• In biology, modularity refers to the concept that organisms or metabolic pathways are composed of modules.
  • In nature, modularity refers to the construction of a cellular organism by joining together standardized units to form larger compositions, as for example, the hexagonal cells in a honeycomb.
  • In the study of networks, modularity (networks) is a benefit function that measures the quality of a division of a network into groups or communities.
  • In ecology, modularity is considered a key factor – along with diversity and feedback – in supporting resilience.
  • In cognitive science, the modularity of mind refers to the idea that the mind is composed of independent, closed, domain-specific processing modules.
    • Specifically, see visual modularity, for an article relating to the various putative visual modules.
    • Specifically, see language module, for an article relating to the putative language module.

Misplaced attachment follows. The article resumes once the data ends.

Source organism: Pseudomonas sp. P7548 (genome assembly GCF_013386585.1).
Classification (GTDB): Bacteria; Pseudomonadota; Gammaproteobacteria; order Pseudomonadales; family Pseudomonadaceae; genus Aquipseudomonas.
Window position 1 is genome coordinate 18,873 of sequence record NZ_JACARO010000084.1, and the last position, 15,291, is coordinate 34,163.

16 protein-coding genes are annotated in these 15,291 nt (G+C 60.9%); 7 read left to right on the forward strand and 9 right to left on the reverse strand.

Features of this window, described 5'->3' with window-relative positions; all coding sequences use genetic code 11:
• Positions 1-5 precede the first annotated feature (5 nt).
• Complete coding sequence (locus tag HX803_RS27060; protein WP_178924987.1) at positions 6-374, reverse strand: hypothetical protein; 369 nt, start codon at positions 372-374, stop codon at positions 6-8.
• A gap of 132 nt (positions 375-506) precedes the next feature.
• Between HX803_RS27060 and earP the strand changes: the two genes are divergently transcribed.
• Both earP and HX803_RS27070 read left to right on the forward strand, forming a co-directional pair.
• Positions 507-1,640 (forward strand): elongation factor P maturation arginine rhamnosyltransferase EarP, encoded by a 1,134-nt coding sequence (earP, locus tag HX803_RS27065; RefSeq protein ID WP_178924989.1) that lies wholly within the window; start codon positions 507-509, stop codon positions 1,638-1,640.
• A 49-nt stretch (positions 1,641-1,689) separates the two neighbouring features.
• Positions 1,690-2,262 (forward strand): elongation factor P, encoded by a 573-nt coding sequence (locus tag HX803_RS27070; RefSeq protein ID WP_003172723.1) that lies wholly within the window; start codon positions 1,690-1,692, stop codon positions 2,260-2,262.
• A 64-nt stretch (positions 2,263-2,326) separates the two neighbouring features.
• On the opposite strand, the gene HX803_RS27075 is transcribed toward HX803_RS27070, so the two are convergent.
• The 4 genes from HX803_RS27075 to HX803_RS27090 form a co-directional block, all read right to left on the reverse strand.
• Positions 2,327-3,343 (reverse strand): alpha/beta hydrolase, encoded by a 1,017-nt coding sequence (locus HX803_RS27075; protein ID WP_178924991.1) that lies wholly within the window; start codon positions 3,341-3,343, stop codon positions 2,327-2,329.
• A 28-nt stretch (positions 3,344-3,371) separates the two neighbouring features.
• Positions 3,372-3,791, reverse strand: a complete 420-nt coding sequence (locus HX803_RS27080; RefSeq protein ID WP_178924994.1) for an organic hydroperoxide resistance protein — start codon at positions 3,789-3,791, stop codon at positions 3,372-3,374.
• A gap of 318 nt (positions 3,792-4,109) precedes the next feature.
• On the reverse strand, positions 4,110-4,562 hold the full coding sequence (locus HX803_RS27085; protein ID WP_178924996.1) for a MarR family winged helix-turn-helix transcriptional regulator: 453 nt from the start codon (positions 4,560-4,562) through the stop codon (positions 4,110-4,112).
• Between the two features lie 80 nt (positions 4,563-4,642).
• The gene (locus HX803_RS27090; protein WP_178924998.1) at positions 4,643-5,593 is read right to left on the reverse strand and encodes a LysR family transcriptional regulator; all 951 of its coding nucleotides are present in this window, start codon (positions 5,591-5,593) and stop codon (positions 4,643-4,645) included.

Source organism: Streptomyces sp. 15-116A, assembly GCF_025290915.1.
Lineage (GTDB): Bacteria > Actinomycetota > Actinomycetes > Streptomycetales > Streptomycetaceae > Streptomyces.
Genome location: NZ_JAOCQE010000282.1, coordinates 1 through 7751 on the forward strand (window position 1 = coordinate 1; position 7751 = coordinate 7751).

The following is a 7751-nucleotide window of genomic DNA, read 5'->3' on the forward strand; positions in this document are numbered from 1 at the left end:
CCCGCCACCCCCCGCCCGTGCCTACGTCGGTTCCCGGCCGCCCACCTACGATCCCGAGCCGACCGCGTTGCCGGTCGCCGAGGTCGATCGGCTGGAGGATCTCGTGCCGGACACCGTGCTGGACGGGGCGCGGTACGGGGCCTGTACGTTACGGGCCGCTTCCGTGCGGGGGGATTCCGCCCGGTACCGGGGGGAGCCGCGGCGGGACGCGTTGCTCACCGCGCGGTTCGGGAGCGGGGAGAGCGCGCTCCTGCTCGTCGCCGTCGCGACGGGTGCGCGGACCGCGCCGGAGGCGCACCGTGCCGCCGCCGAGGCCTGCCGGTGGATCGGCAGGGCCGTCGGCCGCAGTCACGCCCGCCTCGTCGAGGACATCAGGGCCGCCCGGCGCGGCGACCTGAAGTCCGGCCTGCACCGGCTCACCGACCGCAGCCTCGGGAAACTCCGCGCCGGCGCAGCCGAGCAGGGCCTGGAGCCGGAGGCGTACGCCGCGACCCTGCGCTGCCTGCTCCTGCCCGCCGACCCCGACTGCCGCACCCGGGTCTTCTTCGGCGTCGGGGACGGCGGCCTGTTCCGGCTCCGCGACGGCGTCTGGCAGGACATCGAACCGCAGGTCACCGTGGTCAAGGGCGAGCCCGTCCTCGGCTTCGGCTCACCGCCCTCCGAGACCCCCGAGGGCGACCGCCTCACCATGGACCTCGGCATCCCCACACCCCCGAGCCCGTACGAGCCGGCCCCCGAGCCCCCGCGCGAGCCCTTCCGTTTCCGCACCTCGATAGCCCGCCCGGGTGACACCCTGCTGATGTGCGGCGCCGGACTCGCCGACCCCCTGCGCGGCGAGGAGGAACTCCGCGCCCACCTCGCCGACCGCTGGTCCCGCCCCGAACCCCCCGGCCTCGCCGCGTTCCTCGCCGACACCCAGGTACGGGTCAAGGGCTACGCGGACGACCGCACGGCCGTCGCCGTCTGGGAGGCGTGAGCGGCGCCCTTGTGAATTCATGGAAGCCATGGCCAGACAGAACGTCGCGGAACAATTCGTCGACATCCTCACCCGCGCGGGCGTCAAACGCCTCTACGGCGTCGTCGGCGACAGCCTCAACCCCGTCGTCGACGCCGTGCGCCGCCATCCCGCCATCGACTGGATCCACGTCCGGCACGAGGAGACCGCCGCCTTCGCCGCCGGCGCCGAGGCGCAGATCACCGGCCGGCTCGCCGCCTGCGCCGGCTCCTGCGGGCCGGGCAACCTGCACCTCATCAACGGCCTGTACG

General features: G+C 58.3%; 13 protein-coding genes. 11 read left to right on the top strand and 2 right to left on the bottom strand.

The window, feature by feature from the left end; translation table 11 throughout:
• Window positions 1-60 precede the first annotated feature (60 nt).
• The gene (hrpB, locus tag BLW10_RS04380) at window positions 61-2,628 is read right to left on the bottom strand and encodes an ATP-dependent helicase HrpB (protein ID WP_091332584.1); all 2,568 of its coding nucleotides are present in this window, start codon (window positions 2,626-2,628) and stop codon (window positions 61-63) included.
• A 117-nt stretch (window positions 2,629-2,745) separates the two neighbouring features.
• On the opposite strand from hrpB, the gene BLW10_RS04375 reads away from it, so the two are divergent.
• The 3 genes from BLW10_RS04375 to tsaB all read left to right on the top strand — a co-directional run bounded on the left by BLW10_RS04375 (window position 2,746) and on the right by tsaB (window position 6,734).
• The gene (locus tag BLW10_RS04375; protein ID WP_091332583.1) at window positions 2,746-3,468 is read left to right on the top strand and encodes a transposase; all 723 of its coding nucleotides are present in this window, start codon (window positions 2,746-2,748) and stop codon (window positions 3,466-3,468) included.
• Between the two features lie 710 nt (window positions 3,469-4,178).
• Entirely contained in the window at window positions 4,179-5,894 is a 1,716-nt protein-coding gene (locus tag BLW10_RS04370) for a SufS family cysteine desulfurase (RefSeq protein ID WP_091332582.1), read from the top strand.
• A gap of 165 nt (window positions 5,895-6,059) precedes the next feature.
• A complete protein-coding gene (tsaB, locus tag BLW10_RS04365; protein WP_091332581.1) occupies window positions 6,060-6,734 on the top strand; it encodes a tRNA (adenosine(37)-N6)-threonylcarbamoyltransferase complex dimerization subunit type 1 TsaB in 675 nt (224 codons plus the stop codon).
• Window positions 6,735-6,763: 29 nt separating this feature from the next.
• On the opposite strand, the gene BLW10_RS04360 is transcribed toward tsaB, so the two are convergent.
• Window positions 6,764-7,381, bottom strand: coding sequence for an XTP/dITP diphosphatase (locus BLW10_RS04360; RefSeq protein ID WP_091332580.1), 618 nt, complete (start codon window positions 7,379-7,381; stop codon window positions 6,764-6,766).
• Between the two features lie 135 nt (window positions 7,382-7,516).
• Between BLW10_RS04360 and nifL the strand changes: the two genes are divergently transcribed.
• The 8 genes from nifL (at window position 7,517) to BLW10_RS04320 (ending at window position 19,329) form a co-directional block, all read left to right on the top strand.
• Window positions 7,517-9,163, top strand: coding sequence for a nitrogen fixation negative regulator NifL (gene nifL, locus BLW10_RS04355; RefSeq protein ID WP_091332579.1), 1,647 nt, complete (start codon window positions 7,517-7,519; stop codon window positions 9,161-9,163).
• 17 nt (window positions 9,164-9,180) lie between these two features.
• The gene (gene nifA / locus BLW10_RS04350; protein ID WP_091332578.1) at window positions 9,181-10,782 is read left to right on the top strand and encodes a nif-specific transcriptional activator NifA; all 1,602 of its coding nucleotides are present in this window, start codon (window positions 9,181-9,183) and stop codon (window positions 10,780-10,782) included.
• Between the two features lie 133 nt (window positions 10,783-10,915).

• In industrial design, modularity refers to an engineering technique that builds larger systems by combining smaller subsystems.
  • In manufacturing, modularity refers to the use of exchangeable parts or options in the fabrication of an object.
  • In modular programming, modularity refers to the compartmentalization and inter-relation of the parts of a software package.
  • In contemporary art and architecture, modularity can refer to the construction of an object by joining together standardized units to form larger compositions, and/or to the use of a module as a standardized unit of measurement and proportion.

The above quote is a selection of a larger work to illustrate the application of modularity to modern thought. http://en.wikipedia.org/wiki/Module

 






Modularity on Wikipedia

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